Richard Kastanie

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since May 26, 2010
Missouri Ozarks
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Recent posts by Richard Kastanie

I can't see from that view whether the leaves are opposite or alternate. Milkweed and honeysuckle both have opposite leaves. I think what you have may be sprouts of American Persimmon. If so, the leaves will be alternate, and the patch of sprouts will most likely be coming from the same base. Persimmon spreads readily by suckers, but they tend to space themselves out a bit.
1 month ago
This is something I've thought about quite a bit too. I like the Ozarks where I'm at a lot, it has a lot of good features, but I am worried about how hot the summers will get in the future and increases in droughts and flooding in this place that's already a land of extremes in many ways.

I consider climate change a very real and serious issue, but I'm also skeptical of specific predictions regarding its effects because of how complex the climate system really is. However based on what's been happening so far and paleoclimate evidence of the far past during times when CO2 levels were higher, I think we can expect significantly higher sea levels (although much of that rise will likely happen even farther into the future than 2100), warming most pronounced at higher latitudes, overall warmer averages most everywhere (but erratic cold snaps as well in many places because of jet stream changes). The changes in rainfall patterns are even trickier than temperatures to try to forecast. Warmer overall means an intensified water cycle, and more average precipitation overall. However that extra precipitation will likely be very unevenly distributed both geographically and temporally, much of it falling in heavy downpour events, and increasing temperatures also means increasing evaporation rates and increasing chances of flash droughts.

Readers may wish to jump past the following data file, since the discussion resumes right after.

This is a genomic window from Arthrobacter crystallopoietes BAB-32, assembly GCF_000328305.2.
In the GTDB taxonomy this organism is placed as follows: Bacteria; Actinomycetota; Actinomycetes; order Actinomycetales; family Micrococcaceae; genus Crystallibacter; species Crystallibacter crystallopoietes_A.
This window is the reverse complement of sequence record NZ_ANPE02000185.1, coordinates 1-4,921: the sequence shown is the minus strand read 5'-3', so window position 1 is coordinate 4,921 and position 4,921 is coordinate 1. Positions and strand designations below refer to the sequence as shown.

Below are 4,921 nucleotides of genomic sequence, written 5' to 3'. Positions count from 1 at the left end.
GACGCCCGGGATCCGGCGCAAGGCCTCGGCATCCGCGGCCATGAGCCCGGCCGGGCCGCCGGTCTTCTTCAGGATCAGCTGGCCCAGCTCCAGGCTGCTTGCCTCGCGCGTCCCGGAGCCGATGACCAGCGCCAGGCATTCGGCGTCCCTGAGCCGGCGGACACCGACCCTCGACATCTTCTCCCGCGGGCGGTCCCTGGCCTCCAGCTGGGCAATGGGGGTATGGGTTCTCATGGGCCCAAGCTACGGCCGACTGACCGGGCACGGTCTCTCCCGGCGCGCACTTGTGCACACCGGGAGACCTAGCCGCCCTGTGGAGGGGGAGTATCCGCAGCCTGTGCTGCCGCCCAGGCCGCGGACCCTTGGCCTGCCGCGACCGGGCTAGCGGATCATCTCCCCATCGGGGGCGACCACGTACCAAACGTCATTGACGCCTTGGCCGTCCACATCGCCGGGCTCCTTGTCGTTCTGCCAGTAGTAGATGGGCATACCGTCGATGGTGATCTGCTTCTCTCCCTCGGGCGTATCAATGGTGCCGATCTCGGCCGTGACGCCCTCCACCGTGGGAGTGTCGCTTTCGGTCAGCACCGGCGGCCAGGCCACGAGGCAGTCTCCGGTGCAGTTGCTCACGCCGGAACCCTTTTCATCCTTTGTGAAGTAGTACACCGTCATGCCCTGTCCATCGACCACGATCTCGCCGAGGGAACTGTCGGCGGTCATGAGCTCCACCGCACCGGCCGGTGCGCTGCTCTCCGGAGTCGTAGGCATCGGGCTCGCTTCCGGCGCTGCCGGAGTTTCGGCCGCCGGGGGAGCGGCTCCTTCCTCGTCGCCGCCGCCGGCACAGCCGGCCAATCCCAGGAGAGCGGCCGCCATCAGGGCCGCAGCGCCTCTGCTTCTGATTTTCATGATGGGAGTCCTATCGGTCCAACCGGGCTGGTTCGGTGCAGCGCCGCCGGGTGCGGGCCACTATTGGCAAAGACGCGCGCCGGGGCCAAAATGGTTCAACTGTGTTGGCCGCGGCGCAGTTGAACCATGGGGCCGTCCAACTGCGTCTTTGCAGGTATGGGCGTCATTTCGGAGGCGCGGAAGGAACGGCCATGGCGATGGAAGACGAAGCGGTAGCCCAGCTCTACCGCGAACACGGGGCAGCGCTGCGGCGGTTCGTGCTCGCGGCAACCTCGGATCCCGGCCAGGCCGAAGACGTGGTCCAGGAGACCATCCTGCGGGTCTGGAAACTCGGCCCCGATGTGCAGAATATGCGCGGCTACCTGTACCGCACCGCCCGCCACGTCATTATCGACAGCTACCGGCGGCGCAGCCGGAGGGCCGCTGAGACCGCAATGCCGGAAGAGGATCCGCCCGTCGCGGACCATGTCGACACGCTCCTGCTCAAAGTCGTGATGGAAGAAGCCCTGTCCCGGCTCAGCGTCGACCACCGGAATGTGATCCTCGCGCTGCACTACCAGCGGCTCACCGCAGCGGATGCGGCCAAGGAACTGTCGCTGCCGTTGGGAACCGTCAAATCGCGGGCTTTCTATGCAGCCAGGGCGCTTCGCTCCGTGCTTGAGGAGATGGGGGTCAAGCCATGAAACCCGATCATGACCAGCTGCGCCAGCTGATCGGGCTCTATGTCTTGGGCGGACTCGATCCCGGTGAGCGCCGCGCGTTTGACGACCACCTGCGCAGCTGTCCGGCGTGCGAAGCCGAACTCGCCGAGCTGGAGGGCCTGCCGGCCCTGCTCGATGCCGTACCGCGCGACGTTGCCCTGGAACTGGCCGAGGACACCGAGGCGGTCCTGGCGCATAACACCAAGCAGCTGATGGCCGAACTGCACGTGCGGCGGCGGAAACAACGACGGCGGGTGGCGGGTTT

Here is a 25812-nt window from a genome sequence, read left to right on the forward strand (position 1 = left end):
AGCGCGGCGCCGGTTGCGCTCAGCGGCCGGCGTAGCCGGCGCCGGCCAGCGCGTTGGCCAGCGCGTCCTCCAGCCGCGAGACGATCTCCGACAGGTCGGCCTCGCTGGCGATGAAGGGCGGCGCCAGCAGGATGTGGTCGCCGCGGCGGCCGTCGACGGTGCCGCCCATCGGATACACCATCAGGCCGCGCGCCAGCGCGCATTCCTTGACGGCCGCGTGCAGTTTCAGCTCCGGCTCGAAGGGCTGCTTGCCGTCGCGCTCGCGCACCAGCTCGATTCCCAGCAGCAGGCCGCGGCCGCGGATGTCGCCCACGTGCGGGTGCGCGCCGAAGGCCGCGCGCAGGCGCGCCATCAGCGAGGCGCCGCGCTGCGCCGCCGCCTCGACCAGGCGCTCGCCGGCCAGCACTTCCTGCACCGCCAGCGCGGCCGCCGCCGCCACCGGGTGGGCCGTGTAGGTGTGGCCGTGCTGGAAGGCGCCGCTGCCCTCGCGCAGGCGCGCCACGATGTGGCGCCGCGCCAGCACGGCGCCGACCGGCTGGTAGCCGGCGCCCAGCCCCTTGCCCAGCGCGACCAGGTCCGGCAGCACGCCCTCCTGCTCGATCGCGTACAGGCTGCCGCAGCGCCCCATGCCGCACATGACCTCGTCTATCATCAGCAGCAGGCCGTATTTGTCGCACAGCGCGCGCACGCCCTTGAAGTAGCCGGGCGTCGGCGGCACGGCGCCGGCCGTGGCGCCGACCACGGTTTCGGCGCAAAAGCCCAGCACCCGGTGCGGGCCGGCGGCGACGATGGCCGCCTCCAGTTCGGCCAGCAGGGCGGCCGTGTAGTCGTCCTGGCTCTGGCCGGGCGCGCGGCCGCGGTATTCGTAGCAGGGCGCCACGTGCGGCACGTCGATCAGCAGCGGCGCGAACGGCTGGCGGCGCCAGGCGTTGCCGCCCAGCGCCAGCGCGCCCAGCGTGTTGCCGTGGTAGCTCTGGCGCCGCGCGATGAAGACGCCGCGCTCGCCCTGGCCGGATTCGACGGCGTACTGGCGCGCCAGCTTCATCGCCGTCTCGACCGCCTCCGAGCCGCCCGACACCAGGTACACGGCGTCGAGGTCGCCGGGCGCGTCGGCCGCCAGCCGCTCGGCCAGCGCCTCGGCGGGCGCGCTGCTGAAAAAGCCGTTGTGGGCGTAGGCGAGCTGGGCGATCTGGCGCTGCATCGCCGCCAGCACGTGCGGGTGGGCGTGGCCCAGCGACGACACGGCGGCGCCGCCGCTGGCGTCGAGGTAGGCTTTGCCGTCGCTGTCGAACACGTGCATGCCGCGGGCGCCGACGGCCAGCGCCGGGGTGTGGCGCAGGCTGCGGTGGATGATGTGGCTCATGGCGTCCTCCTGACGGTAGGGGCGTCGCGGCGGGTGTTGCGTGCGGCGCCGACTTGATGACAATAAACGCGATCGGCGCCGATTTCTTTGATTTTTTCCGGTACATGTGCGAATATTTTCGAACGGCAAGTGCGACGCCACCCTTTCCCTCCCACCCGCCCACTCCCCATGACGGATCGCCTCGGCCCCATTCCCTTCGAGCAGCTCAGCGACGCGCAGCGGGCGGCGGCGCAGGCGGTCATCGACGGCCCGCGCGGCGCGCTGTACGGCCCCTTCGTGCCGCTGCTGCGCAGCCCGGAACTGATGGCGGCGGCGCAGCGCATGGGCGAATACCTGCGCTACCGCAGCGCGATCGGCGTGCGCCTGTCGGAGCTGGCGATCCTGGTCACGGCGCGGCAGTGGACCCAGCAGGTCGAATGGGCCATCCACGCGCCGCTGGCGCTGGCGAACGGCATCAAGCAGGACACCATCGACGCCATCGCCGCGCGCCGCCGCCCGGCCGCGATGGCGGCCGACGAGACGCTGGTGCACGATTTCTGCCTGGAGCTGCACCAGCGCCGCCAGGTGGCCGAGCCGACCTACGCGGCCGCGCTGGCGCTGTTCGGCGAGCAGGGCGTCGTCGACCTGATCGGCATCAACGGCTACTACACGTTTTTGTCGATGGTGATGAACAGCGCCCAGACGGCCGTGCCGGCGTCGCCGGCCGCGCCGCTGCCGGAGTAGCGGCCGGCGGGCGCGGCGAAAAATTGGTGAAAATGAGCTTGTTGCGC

Looking at the lower 48 states from a purely climate change perspective, I'd put my bets on the higher parts of Appalachia, the interior northeast, and the upper great lakes region, particularly around lake Superior. The reasons are summers that are cool enough currently that they could get a decent amount hotter without becoming too extreme, and reasonably high amounts of annual precipitation that is also well distributed through the year, including the summer months, and moisture from multiple sources. Of course there are other issues going on than just climate change, and everyone's situation is unique so some other area might be best for you.

The Olympic peninsula is probably a decent choice as well, possibly one of the best spots in the west if above sea level a bit. The issue I see with the Pacific northwest in general is with the lack of summer rain, the summer dry season likely getting longer, hotter and more intense. I'm wary of anywhere that depends highly on winter mountain snowpacks, as warmer winters mean that even if precipitation stays the same or even increases, there will be less snow in all but the highest elevations because more of it will be rain. Being near the North Cascades might actually be better than the Olympic Peninsula, as they are higher elevation and the snowpack will thus be resilient in the face of more warming. Oregon will be worse off than Washington, as the Oregon Cascades are mostly not that high except for a few volcanic peaks. I expect the Pacific Northwest climate to become increasingly more like California's climate is now. The issue is that the ecosystems currently there aren't adapted to that extent of heat and drought and there will probably be mass tree die-offs and huge fires there when California-type dry seasons start happening, although this could be mitigated in local areas by good management.

Areas of the west that get the summer monsoon such as Colorado are more of a wild card, some say the monsoon could get more intense, and the mountains there are high and cold enough the snowpack declines probably won't be as dramatic as many other western states. However, Colorado is pretty dry to start out with except in some really high-elevation, cold areas, so it wouldn't take too much to push it over the edge.